Barista Magazine

FEB-MAR 2019

Serving People Serving Coffee Since 2005

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Page 61 of 99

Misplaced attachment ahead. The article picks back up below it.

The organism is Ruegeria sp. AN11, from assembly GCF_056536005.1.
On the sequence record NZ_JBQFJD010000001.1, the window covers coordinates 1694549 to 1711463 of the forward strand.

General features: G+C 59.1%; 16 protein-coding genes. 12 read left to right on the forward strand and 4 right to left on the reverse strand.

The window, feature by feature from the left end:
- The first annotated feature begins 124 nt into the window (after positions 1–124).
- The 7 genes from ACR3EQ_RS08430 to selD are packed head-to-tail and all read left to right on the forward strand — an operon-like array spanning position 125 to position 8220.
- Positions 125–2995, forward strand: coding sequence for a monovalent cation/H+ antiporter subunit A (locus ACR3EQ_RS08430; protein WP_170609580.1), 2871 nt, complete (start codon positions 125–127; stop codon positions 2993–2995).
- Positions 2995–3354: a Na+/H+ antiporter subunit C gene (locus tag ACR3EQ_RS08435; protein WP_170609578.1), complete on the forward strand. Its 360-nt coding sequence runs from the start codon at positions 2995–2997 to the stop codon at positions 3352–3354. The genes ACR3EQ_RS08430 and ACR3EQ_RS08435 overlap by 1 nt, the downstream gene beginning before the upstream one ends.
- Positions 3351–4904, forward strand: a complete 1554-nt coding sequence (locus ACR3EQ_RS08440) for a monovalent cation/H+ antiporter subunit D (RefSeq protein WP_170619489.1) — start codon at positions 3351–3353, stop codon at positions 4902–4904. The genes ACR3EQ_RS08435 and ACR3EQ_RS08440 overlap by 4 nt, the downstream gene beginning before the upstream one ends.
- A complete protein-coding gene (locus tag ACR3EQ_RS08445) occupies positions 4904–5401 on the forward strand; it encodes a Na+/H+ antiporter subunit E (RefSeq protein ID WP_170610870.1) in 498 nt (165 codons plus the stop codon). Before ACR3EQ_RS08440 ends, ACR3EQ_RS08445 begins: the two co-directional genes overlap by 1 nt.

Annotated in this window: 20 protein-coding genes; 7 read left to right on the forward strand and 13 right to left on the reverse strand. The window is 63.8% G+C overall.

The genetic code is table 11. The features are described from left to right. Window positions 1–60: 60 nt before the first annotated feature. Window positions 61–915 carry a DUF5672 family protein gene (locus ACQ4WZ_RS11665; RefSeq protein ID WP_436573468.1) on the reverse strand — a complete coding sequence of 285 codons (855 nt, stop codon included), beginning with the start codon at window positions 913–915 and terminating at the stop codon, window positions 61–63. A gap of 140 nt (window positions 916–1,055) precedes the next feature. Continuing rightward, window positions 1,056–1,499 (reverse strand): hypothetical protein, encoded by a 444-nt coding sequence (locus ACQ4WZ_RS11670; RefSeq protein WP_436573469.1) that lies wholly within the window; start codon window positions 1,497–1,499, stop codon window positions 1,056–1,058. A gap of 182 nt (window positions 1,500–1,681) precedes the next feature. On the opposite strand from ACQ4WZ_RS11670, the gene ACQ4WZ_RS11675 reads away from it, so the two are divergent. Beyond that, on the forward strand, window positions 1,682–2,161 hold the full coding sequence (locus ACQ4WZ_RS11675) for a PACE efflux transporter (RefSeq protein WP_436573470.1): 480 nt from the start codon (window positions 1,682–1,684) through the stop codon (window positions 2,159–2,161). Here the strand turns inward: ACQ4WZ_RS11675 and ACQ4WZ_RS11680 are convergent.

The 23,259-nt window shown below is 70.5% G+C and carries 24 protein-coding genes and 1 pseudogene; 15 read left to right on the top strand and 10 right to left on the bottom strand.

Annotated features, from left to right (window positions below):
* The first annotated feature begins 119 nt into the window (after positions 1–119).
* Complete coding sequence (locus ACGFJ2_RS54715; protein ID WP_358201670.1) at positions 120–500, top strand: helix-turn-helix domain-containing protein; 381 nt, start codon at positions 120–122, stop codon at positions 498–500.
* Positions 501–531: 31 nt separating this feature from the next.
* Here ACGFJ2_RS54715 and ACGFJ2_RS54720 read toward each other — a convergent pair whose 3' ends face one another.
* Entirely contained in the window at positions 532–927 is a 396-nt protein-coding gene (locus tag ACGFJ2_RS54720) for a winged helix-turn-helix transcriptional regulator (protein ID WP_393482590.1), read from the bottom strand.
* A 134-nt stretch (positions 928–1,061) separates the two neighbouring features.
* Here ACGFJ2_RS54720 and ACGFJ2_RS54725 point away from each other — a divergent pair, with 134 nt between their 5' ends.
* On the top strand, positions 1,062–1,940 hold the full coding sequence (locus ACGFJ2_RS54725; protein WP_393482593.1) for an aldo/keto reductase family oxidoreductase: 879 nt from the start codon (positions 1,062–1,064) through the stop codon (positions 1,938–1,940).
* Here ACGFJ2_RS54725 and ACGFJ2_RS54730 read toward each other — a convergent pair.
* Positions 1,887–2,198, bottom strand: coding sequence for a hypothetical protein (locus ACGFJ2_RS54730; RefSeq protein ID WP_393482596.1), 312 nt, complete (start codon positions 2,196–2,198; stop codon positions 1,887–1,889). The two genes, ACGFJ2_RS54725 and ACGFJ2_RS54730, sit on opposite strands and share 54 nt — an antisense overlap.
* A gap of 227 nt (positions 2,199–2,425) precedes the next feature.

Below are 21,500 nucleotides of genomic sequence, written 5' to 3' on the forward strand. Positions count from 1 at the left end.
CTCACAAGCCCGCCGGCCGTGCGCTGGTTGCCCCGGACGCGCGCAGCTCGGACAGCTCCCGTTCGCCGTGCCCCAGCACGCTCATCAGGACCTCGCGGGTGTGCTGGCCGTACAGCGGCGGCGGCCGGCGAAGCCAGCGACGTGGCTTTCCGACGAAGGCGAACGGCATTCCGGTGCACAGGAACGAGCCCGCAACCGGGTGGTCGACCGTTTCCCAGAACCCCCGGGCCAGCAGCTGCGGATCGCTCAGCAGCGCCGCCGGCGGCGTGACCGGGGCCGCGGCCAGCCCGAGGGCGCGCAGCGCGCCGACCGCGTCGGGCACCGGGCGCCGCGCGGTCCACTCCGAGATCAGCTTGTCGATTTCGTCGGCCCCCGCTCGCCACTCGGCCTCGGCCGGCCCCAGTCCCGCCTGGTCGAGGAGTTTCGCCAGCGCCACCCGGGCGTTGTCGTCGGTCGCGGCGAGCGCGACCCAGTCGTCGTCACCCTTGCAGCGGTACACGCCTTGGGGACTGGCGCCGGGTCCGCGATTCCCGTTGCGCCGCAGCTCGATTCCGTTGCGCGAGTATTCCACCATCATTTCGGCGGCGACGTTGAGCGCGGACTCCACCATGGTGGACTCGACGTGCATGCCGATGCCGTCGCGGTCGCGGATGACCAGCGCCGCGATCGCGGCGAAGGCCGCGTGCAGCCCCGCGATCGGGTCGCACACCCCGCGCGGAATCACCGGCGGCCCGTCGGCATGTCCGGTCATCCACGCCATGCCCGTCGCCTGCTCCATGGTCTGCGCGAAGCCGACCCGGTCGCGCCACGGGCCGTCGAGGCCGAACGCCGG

HIKING BOOTS? CHECK. BUG SPRAY? Check. Sunglasses and sun- screen? Double check. List of "what not to do when you're traveling at origin?" Um … Don't worry, we've got you covered: Whether it's your fi rst, fourth, or 400th time traveling for coffee, it's not always obvious what behaviors might be con- sidered rude or questionable, and which are totally aboveboard. We hope that after you read these tips and tricks from experienced trip leaders, producer hosts, and traveling coffee professionals, you'll feel ready to step into the fi eld and build respectful, mutually rewarding, and potentially long-lasting relationships all along the supply chain. KNOW SOME BASIC LOCAL CUSTOMS Avoiding farm faux pas is relatively easy once you have a bit of context, but for novice travelers or those headed to a brand-new region, that context and the local culture or customs can be somewhat diffi cult to learn before- hand. Contemporary guidebooks and comprehensive tourism websites often mention general "do"s and "don't"s, but because they're typically geared toward more mainstream travelers, they often focus on urban social customs and norms rather than those found in rural or agrarian communities where coffee is commonly grown. For that reason, more research might be necessary, and you can even turn to this resource you're holding. The "Field Reports" found in every issue of Barista Magazine describe various types of coffee travel done by industry professionals, either for sourcing pur- poses, exploration, personal profes- sional development and education, or relationship maintenance. For instance, one thing that travelers overlook is whether their normal street or work clothes will be appropriate for the kind of travel that coffee often re- quires. Wearing ripped jeans, open-toed shoes, or even certain types of tank tops can be considered rude or even immod- est in some places. "Without prescribing a dress code, I would still suggest that people be mind- ful of local cultural norms—despite the fact that I think most producers would probably say it doesn't matter to them because they understand our cultures are different," says SCA Sustainability Director Kim Elena Ionescu (who, for the record, was one of the leaders on the author's fi rst trip to a coffee coun- try). "It removes one potential obstacle, however minor, to building trust. That's always been an overarching objective of origin trips for me, regardless of whether I'm traveling as a coffee buyer, educator, or observer, because I'm always there to learn from the people who live in the places I'm visiting." KJ Yeung of Café Editora, who works with International Coffee Week on special projects and has hosted countless trips to origin, offers a bit more concrete advice when it comes to packing that Here are some things you might try to glean, either from research or from simply asking questions of your trip leaders and other experienced travelers, about local customs and norms: Greetings: Do people tend to greet each other a certain way, such as with a handshake or a specifi c phrase? In some cultures, kissing on the cheek or hugging is typical even upon fi rst meeting. Religious customs: Coffee-producing regions are as religiously diverse as anywhere else in the world, but the customs and practices where you're visit- ing might be different than they are where you're from. It is helpful to know whether certain days are set aside for worship, or whether certain behav- iors are encouraged or frowned upon by the most common local spiritual or religious faiths. In some cases, asking questions about religious practices is acceptable when done appropriately, but in general it is advisable to avoid venturing into such personal territory—especially if you've just met. Toilets and bathroom etiquette: This might seem in- delicate, but it's good to know before you go. Plumbing can be somewhat sensitive in rural areas, and often it is requested (or implied) that guests will refrain from putting paper of any sort into toilets. In some areas, toilets might be fl ushed using water poured from buck- ets, and hands might be washed with water collected in cisterns. If you're unsure what to do or feel squeamish or shy, feel free to discreetly ask your trip leader or coordinator for guidance. (Trust us, if they've led many trips before, they've probably seen and heard worse than what you're asking.) BEFORE YOU GO … 62 barista magazine

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